Using linode kernel over the built-in distro kernel.

As title.

I always used the linode kernel just because I don't have time to configure the one built in into the distro…

Is there someone here who is not using the linode kernel?

Do you think that is better to use the linode kernel or the default kernel offered by the distro?

Can you explain why?

11 Replies

First thing I always do when deploying a Linode is to switch the Linode provided kernel with the Debian kernel package and use pv_grub. It's stable, and it's usually well tested with the rest of the applications your distribution provides to ensure it works. Security updates also come from just one source, instead of having to check both Linode and my distribution for security announcements.

That's just my personal preference though!

@-Alex-:

First thing I always do when deploying a Linode is to switch the Linode provided kernel with the Debian kernel package and use pv_grub. It's stable, and it's usually well tested with the rest of the applications your distribution provides to ensure it works. Security updates also come from just one source, instead of having to check both Linode and my distribution for security announcements.

That's just my personal preference though!

the question is, is it better the good old debian kernel or the new one from linode?

@sblantipodi:

the question is, is it better the good old debian kernel or the new one from linode?

define "better". I don't think there's an easy answer.

The other issue is, distro kernels may be tested with the distro software, but Linode kernels are tested with Linode's infrastructure.

Which is more important is up to you, I suppose. I use the Linode kernels, because I'm on an older distro with questionable Xen domU support.

My answer has always been "Enh, it works, why change it. Best use the one Linode tested as working with their stuff."

@-Alex-:

First thing I always do when deploying a Linode is to switch the Linode provided kernel with the Debian kernel package and use pv_grub. It's stable, and it's usually well tested with the rest of the applications your distribution provides to ensure it works. Security updates also come from just one source, instead of having to check both Linode and my distribution for security announcements.

That's just my personal preference though!

I'm with you on this one. I'm not looking to run non-standard software based on the ISP; I'm looking to run Debian Stable everywhere.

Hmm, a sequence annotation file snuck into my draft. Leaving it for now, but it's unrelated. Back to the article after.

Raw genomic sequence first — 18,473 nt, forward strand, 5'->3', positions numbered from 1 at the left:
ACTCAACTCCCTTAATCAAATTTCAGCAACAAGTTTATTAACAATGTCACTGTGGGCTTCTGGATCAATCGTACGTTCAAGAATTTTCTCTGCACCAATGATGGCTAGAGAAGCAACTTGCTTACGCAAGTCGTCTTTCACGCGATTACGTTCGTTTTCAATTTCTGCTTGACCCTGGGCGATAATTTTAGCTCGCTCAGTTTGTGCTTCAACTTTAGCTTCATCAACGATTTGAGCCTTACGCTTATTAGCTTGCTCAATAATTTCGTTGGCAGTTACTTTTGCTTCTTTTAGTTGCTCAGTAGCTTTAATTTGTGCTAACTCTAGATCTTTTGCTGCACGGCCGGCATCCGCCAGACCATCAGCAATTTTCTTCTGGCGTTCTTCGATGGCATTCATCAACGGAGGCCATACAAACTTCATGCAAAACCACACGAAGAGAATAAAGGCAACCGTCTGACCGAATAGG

I don't know, it seems to me that you're over-emphasizing the "non-standard" part.

Linode kernels come right from the main kernel distribution, but sometimes contain Xen-specific or other VPS-related patches that help in the Linode environment.

Given that the kernel is your hardware interface, and the hardware is virtualized under Linode's control, using Linode tested kernels is, I think, actually the more conservative/safe choice.

Of course, there's absolutely nothing wrong with using a different kernel if you need or prefer it. But at least for me, I'd only do it if I actually knew it gave me (or let me configure) something the default kernels didn't.

– David

I've been using the CentOS6 kernels ever since… well, they released CentOS6.

Why? SELinux, which isn't in the stock linode kernels.

We use the PV-grub and we turn off Xenify Distro.

Here's what happened (reason to use linode Kernel)

  • Restore from backup (linode backup)

  • Migrate to another DC

  • List not working

before restore

http://www.webpagescreenshot.info/img/4 … 11104507AM">http://www.webpagescreenshot.info/img/49892-8192011104507AM

It was the restore that didn't xenify

http://www.webpagescreenshot.info/img/6 … 11104559AM">http://www.webpagescreenshot.info/img/620162-8192011104559AM

I have done so on occasion. When I need to do something that requires a non-mainline kernel patch, and the distro tools are able to make it work without a complete kernel recompile, I'll run the distro's kernel. This is rare, but Ubuntu + Asterisk is the most frequent case for me.

Some distributions have broken tools that expect the kernel's API to never change or don't handle features being compiled into the kernel (vs. loaded at runtime via modules). Running the distro's kernel will usually mitigate these, although that doesn't fix the real issue.

Reply

Please enter an answer
Tips:

You can mention users to notify them: @username

You can use Markdown to format your question. For more examples see the Markdown Cheatsheet.

> I’m a blockquote.

I’m a blockquote.

[I'm a link] (https://www.google.com)

I'm a link

**I am bold** I am bold

*I am italicized* I am italicized

Community Code of Conduct